As audiences browse through ever more choices, TV programmes must hook their viewers in the first few seconds, and then never relax their grip.
In the abundance of choice the first victim is mediocrity
The movie business is smarter than the television business, because in the movie business they get their money before they let you see the movie.
If it were the other way around, or if you paid for only the part of the movie you actually wanted to watch, a lot of people in Hollywood would suddenly have big trouble paying their American Express bills.
In the television business, the viewer is always a few inches away from the big button on the remote, so every second on the screen has to be either funny or exciting or deeply riveting, because if it's not, the temptation is too great to resist.
It's a humbling thing, knowing that every viewer on every sofa can give you the hook - actually it's more like "give you the thumb" - and it's often what trips up younger writers. They like to think that their job is to take the viewers they have and entertain them, to serve the folks who are already there. But that's not quite accurate.
That may have been the way it was years ago, when there were a hundred million Americans watching television with only four or five networks to watch. That wasn't as perfect as a get-their-money-first business, but it was still awfully cushy.
Now all of us spend almost as much time scrolling through the grid as we do watching an actual show. Sometimes I'll flop down on the sofa, grab the remote, click though a dozen or so channels, scroll through the television channel guide and happily pass a half-hour or so not watching anything specific. I'm not watching television, I'm watching what I could watch on television. It's sort of like going to a restaurant just to read the menu.
So the smart way to think about it, at least from my experience, is to assume that you don't have any viewers at all. You have drop-ins and passers-by. The trick to succeeding in the television business - and life and romance, too, I think - is to spend some time figuring out how to turn a brief glance into a major commitment. How do you get the "scrollers" and the "clickers" to put the remote down and stay awhile?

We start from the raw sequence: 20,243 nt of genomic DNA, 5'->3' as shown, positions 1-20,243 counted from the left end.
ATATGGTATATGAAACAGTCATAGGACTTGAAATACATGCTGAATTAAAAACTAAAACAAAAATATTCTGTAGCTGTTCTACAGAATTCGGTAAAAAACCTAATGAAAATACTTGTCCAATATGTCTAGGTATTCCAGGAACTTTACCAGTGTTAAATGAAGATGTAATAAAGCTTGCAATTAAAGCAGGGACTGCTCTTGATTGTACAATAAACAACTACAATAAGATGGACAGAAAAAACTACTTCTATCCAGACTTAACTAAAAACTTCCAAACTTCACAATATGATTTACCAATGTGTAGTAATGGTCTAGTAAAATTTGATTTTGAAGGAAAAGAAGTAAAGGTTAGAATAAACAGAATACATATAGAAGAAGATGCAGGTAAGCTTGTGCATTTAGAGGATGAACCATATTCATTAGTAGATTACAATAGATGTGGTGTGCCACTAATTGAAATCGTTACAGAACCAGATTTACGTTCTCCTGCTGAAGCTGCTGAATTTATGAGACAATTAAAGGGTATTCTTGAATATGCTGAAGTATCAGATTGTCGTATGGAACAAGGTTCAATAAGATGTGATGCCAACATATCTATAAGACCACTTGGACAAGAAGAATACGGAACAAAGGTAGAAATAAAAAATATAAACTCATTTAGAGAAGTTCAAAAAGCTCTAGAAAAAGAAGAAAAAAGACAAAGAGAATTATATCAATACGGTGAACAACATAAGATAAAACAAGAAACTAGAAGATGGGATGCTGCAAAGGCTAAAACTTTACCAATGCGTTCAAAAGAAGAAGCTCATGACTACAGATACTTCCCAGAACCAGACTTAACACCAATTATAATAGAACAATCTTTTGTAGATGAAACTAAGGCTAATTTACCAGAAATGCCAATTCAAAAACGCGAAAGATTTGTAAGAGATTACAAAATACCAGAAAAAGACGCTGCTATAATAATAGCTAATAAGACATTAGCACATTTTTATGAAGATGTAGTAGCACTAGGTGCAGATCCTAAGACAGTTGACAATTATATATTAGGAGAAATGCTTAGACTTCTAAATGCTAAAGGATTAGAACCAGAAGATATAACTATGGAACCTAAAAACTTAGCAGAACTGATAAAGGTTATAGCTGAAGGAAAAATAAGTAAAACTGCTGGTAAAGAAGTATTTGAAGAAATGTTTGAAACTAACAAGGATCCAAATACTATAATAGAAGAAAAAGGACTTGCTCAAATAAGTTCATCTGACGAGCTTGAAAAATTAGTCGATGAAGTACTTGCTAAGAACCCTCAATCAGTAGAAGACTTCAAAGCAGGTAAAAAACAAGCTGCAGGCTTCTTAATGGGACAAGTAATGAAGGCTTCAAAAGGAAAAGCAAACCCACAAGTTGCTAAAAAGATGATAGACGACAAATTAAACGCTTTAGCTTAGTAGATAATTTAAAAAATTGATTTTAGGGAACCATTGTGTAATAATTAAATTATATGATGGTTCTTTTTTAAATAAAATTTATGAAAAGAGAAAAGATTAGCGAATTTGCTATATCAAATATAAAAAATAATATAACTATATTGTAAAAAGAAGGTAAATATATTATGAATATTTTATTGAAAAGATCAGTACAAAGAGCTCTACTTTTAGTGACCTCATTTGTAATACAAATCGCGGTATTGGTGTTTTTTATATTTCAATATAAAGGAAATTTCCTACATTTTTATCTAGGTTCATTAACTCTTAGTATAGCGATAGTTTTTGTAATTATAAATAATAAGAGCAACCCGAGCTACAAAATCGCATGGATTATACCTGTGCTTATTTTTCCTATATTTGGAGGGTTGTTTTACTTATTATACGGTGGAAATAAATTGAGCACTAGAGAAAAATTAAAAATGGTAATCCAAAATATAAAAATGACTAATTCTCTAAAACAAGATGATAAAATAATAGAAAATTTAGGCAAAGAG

"I just want to set up the world," writers often say about the first ten pages of a script. "I just want the audience to see the characters in their element, to get to know them."
But while these writers are setting up the world, there's a football match being shown, along with an old movie and a reality show in which overindulged women are clawing at each other. The audience is getting an itchy thumb.
"You don't need this stuff up front," is pretty much what every writer tells every other writer when asked for feedback on a script. "You don't need this stuff at the top of the show," or "You don't need this stuff at the top of the scene."
And every writer always says, "Yes I do. I need to set up the world." Or, as I heard one writer say: "This is like the appetiser part of the show. The main course is coming."
Today, though, the audience won't wait. They're hungry. They'll get up and go off to another restaurant.
This is true not just about storytelling or filmmaking or TV-show producing. This is true in any endeavour, I think, when you're trying to get people to do something, to pay attention to something, or just to sit still for a moment.
I have a friend in the venture capital business. Each day he sits in his glamorous, Zen-inspired office on Sand Hill Road in Palo Alto, California - the world's red-hot centre of technology start-ups - and he hears pitches from entrepreneurs trying to raise money for the Next Big Thing. They come armed with PowerPoint decks and visual aids and all sorts of explanatory devices, but all they really need to know is that what he wants to hear, first and up front, before anything else, is: how is this thing going to make us all rich?
Tell me that first, my friend says to the supplicants. But only a few really hear him.
It's a good rule to remember, if you're trying to win over an audience in any medium. Fun stuff first. Sweet stuff up front. Start passing out the treats the moment it starts.
At the top of the show (if you're a writer), or at the top of the proposal (if you're an entrepreneur pitching a new business) ask yourself: is the audience getting dessert first?
Because if they're not, someone, somewhere - probably another entrepreneur, or, worse, some other overindulged reality show housewife - is serving it up on another channel or another office.
Just a thumb push away.
Rob Long is a writer and producer based in Hollywood